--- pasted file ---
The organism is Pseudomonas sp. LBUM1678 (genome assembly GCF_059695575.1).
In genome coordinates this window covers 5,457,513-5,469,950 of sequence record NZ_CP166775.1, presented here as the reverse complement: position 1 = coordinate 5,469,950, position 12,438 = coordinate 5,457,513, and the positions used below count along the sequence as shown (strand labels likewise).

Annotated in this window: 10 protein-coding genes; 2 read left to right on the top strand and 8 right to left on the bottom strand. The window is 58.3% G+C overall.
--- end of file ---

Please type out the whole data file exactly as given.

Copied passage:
The organism is Pseudomonas sp. LBUM1678 (genome assembly GCF_059695575.1).
In genome coordinates this window covers 5,457,513-5,469,950 of sequence record NZ_CP166775.1, presented here as the reverse complement: position 1 = coordinate 5,469,950, position 12,438 = coordinate 5,457,513, and the positions used below count along the sequence as shown (strand labels likewise).

Annotated in this window: 10 protein-coding genes; 2 read left to right on the top strand and 8 right to left on the bottom strand. The window is 58.3% G+C overall.